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Port development trumps BC agriculture

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Canadians did not vote for this. The expectation they had was that electing a Liberal government would produce a rapid, radical change of direction from the Conservatives. Instead of that we have seen what is apparently always the way with Liberals: campaign on the left, govern on the right. It was certainly my bitter experience in the first Canadian election I was able to vote in after I became a citizen in 1992. I read “The Red Book” which set out a Keynesian agenda for the country, so I voted Liberal. Then Paul Martin became Finance Minister and we went on with all the conservative policies I had voted against. Of course I did not get caught twice: I voted Green last time. Not nearly enough people did that, so we are forced to repeat history.

The opponents to the Massey Tunnel replacement have long held the view that real reason for this megaproject is further port expansion. Once the tunnel has been replaced by a bridge, the tubes will be removed from the river bed, and dredging will commence. Of course, the Environmental Assessment for the project ignores this completely. And ports are a federal responsibility. We now have confirmation from federal agriculture minister Lawrence MacAulay:

“We do not want to lose agricultural land but it’s no good producing products that you can’t move, either,” MacAulay said, answering a question from Country Life in BC following a presentation to Greater Vancouver Board of Trade members on September 12. “So it’s one way or the other – the port in Vancouver has to be efficient to move the products to market. The Asian market is a big market, only going to get larger, and we want to be there.”

So we can now add loss of land from the ALR to the Site C project, the Lelu Island LNG project and the almost certain federal approval of the Kinder Morgan pipeline expansion to the “sunny ways” of our new Prime Minister. Yes, I am sure he looks very appealing to many when he takes his shirt off. But I do not think that is nearly enough to justify his policies.

Of course I am risking a lot by openly opposing this government. We have already seen how the practice of the Conservative Government

  • audits of the environmental charities for political activity, ignoring the Fraser Institute far more blatant flouting of the same law;
  • removal of Canadian citizenship with no right to an oral hearing, no right to have the matter referred to a judge, and no right to even know the extent of the case against them
  • Creation of a “New”CSIS as a secret police force

continued by this government. Of course, if I do find myself without citizenship I will not actually be able to prove that it was environmental activism that was used to brand me a terrorist – but that is already happening.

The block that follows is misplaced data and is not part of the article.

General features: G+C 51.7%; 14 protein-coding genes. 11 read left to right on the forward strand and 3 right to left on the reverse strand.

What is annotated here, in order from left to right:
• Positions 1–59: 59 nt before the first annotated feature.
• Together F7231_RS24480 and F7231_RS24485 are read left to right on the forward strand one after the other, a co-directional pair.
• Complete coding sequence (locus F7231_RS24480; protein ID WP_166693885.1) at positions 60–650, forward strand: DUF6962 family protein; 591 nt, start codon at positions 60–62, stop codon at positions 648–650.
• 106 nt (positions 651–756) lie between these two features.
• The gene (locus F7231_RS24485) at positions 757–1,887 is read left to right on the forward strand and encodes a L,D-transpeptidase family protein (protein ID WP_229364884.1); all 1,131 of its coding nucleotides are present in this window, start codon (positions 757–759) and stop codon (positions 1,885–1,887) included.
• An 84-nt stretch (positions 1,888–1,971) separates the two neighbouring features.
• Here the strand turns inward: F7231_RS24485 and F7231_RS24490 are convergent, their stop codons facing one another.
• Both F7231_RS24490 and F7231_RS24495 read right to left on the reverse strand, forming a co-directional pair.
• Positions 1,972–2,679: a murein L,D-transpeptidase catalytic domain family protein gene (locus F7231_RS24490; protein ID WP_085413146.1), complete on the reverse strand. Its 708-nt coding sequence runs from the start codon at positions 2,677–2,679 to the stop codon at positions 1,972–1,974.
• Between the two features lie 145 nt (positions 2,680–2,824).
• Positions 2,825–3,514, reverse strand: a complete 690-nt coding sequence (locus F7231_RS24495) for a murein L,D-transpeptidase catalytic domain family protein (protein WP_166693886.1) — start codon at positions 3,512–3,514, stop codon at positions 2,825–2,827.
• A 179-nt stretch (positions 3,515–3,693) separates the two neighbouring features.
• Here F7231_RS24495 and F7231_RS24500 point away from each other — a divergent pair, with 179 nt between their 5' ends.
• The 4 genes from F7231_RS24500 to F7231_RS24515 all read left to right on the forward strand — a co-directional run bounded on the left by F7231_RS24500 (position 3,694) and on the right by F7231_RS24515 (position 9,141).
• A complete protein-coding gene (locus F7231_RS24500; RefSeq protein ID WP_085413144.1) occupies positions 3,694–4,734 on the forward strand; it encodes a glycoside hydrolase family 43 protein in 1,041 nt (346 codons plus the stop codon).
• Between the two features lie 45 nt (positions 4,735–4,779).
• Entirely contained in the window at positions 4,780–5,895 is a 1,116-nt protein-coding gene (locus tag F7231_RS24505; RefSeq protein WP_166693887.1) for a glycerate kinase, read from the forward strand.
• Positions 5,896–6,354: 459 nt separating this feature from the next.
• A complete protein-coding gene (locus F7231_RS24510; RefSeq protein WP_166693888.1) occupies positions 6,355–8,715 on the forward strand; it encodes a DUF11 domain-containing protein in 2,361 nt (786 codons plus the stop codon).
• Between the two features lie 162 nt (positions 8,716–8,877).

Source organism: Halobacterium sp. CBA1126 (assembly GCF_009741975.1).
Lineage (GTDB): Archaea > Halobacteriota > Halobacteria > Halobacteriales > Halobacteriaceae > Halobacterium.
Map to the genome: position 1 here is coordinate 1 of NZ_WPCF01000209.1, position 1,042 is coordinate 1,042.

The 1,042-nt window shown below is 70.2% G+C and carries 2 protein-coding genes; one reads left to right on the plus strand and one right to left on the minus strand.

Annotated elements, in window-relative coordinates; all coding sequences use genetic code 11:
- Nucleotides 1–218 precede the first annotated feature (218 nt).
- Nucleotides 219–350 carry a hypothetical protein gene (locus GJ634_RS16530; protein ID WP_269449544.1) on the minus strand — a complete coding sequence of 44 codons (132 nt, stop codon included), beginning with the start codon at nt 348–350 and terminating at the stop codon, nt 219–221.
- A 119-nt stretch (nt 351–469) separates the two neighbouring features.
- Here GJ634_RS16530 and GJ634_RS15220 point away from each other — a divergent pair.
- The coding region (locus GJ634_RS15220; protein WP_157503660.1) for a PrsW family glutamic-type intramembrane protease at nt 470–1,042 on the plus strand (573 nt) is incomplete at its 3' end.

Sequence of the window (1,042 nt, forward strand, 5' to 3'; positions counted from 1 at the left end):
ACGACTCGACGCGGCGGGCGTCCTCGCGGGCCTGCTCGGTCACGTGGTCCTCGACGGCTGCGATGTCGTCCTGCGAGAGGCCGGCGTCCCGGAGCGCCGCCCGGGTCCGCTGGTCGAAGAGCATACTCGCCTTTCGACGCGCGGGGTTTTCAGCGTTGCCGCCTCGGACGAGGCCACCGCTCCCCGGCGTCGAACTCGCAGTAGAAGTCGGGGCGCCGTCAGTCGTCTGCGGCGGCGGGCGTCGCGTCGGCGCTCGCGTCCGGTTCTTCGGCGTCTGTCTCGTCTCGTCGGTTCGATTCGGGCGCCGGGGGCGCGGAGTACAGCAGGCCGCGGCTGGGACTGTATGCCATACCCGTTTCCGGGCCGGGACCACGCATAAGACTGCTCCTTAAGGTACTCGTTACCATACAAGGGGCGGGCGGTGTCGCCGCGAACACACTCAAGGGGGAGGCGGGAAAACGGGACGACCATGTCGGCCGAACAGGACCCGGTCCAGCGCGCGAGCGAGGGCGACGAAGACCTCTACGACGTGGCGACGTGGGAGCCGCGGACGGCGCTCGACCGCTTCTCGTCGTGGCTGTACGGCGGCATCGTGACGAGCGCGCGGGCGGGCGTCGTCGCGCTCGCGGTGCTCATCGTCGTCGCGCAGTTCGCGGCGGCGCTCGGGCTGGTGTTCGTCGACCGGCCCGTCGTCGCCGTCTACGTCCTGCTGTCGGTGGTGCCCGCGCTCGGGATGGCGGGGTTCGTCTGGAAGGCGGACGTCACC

Is Trudeau any different than the old boss?

Written by Stephen Rees

October 13, 2016 at 1:20 pm

There’s nothing clean about the Site C dam

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There is something wrong in BC. There is a provincial general election coming up (May 2017) and the premier seems to be determined to secure her legacy by building mega-projects of dubious or even negative value before she gets kicked out of office. Hopefully, the new government in Ottawa will do something to restrain this effort to change the face of BC before more damage is done.


Copied from Amnesty International

Open letter to Prime Minister Justin Trudeau:
Canadian organizations condemn Peace River hydroelectric mega-project for human rights violations

Dear Prime Minister,

Our organizations are profoundly concerned that construction of the Site C dam is being pushed ahead despite the conclusion of a joint federal-provincial environmental assessment that it would severely and permanently undermine Indigenous peoples’ use of the land; harm rare plants and other biodiversity; make fishing unsafe for at least a generation; and submerge burial grounds and other crucial cultural and historical sites.

The Site C dam is not just another resource development project. It is one of the largest such projects currently underway in Canada. For First Nations such as West Moberly and Prophet River, which continue to challenge the project in court, flooding the Peace Valley would take away one of the last remaining places where they can still practice their cultures and traditions. In other words, it would violate fundamental rights protected by Treaty 8, the Canadian Constitution, and international human rights law.

When the federal and provincial governments approved the project, they claimed that the severe harm that would be caused by Site C was ‘justified’ by the energy and the jobs it will produce. We strongly disagree.

Ignoring the rights of Indigenous peoples can never be justified. Furthermore, in this day and age there are far less damaging and less costly methods that could be used to meet British Columbia’s energy needs – many of which would create more jobs than Site C.

Last month, Canada played a crucial role in achieving an historic global accord on climate change. The Paris Agreement calls on governments to increase the use of renewable energy but also reaffirmed the obligation of all governments to acknowledge and respect human rights, including the rights of Indigenous peoples.

In other words, energy projects that violate human rights are not clean or green.